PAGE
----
CHICAGO – A new Retailer Preference Index (RPI) released by customer data science company dunnhumby showed that Amazon dominated the $1 trillion US grocery market in 2020.
“In a year dominated by Covid-19, Amazon eclipsed last year’s winner H-E-B and runner up Trader Joe’s to take the top spot,” the report said. “Due to strong COVID-driven momentum, Target broke into the first quartile of the RPI for the first time, jumping six places to move out of the second quartile, a spot they occupied the previous three years.”
Of the 56 retailers included in the survey, the retailers in the first quartile with the highest overall customer preference index scores are: 1) Amazon, 2) H-E-B, 3) Trader Joe’s, 4) Wegman’s, 5) Aldi, 6) Market Basket, 7) Sam’s Club, 8) Costco, 9) Publix, 10) Target, 11) Fresh Thyme, 12) ShopRite, 13) Sprouts Farmers Market, and 14) Walmart.
“Covid has led to record highs and lows in economic metrics, along with huge shifts in where and how consumers shop food retail, changing the competitive trajectories of retailers who were winning and those who were struggling before the pandemic,” said Grant Steadman, president of North America for dunnhumby. “As a result, we viewed 2020 through a different lens than we’ve viewed the grocery industry in previous years. Amazon accelerated past every other retailer on our COVID momentum metric and customer safety ratings, due to its speed to shop and virtual store format. As we begin to emerge from the pandemic, we should expect value perception to come back strongly.”
The overall RPI ranking evaluates retailer performance on seven drivers of customer preference: price, quality, digital, operations, convenience, discounts, rewards and information and speed. The retailers who focus their business on superior value perception or “Value Core” - defined by the strongest combination of price and quality – tend to have the most financial success and the strongest emotional bond with customers.
This year, dunnhumby added the COVID momentum metric to the calculation. This metric results from a statistical model that predicts how retailer execution on the same preference drivers’ impact short-term financial success, namely market share gains or losses during 2020.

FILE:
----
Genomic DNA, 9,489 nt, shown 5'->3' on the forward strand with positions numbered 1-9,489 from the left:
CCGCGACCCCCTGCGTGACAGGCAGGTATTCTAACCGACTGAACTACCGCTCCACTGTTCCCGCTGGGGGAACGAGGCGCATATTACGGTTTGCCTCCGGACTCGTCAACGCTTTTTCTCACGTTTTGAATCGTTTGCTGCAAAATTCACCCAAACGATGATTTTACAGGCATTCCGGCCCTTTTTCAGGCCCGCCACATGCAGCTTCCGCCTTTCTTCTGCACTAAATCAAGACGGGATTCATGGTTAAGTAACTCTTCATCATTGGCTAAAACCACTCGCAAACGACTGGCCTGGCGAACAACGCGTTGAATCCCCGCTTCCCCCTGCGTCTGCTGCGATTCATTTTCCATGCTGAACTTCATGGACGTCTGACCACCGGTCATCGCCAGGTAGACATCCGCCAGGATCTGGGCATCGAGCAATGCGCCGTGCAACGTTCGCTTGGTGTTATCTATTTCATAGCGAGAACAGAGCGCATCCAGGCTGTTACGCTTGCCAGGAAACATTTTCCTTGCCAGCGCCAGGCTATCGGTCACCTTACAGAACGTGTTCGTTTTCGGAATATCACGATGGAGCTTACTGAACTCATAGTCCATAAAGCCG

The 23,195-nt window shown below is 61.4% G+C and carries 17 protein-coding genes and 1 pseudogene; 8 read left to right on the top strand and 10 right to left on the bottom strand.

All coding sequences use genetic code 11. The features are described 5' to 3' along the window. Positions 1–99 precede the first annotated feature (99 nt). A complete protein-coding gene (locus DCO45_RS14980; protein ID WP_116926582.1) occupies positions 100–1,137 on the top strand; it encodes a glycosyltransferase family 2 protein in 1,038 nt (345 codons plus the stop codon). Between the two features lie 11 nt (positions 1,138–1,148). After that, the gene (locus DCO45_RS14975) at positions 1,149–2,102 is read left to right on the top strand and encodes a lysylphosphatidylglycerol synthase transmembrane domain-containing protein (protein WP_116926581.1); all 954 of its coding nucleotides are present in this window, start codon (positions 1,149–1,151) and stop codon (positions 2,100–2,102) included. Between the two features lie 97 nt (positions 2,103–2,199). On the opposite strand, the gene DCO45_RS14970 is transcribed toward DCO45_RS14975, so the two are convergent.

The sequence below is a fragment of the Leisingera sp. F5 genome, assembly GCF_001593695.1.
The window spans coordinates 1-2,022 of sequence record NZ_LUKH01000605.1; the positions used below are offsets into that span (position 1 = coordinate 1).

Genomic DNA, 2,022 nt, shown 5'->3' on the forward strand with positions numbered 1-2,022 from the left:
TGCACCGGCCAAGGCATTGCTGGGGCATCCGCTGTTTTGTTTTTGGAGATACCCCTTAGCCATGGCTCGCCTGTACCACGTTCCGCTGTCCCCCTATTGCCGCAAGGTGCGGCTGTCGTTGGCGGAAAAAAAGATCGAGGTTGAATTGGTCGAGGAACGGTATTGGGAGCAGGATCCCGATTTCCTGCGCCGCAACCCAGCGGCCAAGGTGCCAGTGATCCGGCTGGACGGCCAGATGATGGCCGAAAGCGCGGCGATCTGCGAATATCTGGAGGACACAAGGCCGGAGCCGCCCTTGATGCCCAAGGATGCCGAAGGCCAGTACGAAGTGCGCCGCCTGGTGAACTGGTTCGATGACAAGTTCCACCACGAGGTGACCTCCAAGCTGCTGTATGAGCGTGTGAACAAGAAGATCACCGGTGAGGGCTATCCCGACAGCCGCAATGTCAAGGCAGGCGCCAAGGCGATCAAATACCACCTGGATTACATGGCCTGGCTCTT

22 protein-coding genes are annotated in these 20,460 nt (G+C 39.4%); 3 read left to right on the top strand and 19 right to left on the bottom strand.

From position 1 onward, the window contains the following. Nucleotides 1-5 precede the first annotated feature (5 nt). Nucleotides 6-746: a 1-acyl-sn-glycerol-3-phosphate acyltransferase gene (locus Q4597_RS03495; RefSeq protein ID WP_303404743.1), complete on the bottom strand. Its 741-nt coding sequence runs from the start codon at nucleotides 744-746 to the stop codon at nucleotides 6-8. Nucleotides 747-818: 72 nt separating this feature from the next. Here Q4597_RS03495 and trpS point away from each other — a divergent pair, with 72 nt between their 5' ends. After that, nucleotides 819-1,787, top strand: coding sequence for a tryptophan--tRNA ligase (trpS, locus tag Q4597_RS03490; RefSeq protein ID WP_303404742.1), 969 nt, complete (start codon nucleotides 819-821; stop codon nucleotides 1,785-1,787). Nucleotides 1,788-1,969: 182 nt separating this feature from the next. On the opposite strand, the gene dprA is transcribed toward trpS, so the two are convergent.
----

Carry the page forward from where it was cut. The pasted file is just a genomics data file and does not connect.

Key findings from the study:
Speed is the common denominator for grocery retailers with superior Covid momentum. Retailers who were well-positioned to deliver on speed, digital and discounts, rewards & information tended to gain more market share, visit share and had higher year-over-year sales growth in 2020, even if they weren’t as strong on Price and/or Quality. According to over 10,000 US households surveyed, speed was important for two reasons: 1) the pain point of slower shopping brought on by the safety measures retailers put in place during COVID; and 2) speed to shop being synonymous with safer to shop.
Amazon’s strengths in speed and digital propelled it to first place overall. The distance between Amazon and second place, Target, on COVID momentum and safety is much wider than the distance between second place and the rest of the pack. Amazon also occupied a clear price-first position, ranking 11th on Price, ensuring a strong value core.
Every Day Low Price (EDLP) retailers are more likely to be well-positioned for long-term success than Hi-Lo retailers, but Hi-Lo retailers saw momentum swing in their favor. Price volatility and relatively dramatic price increases brought on by supply chain disruptions and increased demand made “everyday low prices” a less reliable claim for customers, who perceived grocery prices to be 12% higher in 2020 versus 2019.
Digital became less important during COVID in driving long-term emotional bonds with customers. While sales of eCommerce tripled in 2020, for some customers it may have been purely transactional and not something they wanted to do or enjoyed doing. Only retailers delivering a positive digital experience will retain them post-COVID.
Execution on price and quality still matter for long-term success. Retailers who had a stronger overall value core (quality and price) have better overall long-term sales growth. Retailers who were above average on both quality and price have a five-year sales compounded annual growth rate (CAGR) of 6.9%. On the other end of the spectrum, retailers who are below average on both quality and price have a CAGR of only 2.3%.